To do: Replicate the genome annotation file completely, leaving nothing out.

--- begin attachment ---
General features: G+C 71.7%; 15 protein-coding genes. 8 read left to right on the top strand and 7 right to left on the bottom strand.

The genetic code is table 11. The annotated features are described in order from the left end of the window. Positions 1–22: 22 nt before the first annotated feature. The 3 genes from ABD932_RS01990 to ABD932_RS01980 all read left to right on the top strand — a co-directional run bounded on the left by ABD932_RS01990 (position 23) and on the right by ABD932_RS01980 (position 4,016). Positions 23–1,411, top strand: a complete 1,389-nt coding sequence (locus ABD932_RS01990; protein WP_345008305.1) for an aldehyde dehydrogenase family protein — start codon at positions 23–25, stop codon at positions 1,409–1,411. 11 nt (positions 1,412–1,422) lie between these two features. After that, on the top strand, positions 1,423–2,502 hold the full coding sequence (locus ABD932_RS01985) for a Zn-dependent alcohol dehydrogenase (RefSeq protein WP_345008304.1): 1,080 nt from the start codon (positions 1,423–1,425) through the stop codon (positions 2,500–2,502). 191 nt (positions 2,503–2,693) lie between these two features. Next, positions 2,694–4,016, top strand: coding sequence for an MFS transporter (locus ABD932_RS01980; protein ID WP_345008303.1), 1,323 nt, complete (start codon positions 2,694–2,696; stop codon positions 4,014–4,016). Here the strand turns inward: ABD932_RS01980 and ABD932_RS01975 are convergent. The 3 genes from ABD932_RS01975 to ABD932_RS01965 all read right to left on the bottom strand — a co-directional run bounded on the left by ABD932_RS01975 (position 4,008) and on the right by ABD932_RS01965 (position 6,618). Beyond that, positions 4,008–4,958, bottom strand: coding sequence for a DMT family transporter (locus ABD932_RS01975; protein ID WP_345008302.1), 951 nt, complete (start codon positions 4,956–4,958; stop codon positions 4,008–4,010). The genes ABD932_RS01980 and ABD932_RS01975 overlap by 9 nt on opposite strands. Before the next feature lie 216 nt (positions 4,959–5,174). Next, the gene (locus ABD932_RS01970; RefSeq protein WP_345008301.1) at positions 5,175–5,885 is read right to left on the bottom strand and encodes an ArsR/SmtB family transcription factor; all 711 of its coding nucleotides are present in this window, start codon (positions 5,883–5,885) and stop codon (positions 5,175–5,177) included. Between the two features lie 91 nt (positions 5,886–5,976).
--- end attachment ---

General features: G+C 71.7%; 15 protein-coding genes. 8 read left to right on the top strand and 7 right to left on the bottom strand.

The genetic code is table 11. The annotated features are described in order from the left end of the window. Positions 1–22: 22 nt before the first annotated feature. The 3 genes from ABD932_RS01990 to ABD932_RS01980 all read left to right on the top strand — a co-directional run bounded on the left by ABD932_RS01990 (position 23) and on the right by ABD932_RS01980 (position 4,016). Positions 23–1,411, top strand: a complete 1,389-nt coding sequence (locus ABD932_RS01990; protein WP_345008305.1) for an aldehyde dehydrogenase family protein — start codon at positions 23–25, stop codon at positions 1,409–1,411. 11 nt (positions 1,412–1,422) lie between these two features. After that, on the top strand, positions 1,423–2,502 hold the full coding sequence (locus ABD932_RS01985) for a Zn-dependent alcohol dehydrogenase (RefSeq protein WP_345008304.1): 1,080 nt from the start codon (positions 1,423–1,425) through the stop codon (positions 2,500–2,502). 191 nt (positions 2,503–2,693) lie between these two features. Next, positions 2,694–4,016, top strand: coding sequence for an MFS transporter (locus ABD932_RS01980; protein ID WP_345008303.1), 1,323 nt, complete (start codon positions 2,694–2,696; stop codon positions 4,014–4,016). Here the strand turns inward: ABD932_RS01980 and ABD932_RS01975 are convergent. The 3 genes from ABD932_RS01975 to ABD932_RS01965 all read right to left on the bottom strand — a co-directional run bounded on the left by ABD932_RS01975 (position 4,008) and on the right by ABD932_RS01965 (position 6,618). Beyond that, positions 4,008–4,958, bottom strand: coding sequence for a DMT family transporter (locus ABD932_RS01975; protein ID WP_345008302.1), 951 nt, complete (start codon positions 4,956–4,958; stop codon positions 4,008–4,010). The genes ABD932_RS01980 and ABD932_RS01975 overlap by 9 nt on opposite strands. Before the next feature lie 216 nt (positions 4,959–5,174). Next, the gene (locus ABD932_RS01970; RefSeq protein WP_345008301.1) at positions 5,175–5,885 is read right to left on the bottom strand and encodes an ArsR/SmtB family transcription factor; all 711 of its coding nucleotides are present in this window, start codon (positions 5,883–5,885) and stop codon (positions 5,175–5,177) included. Between the two features lie 91 nt (positions 5,886–5,976).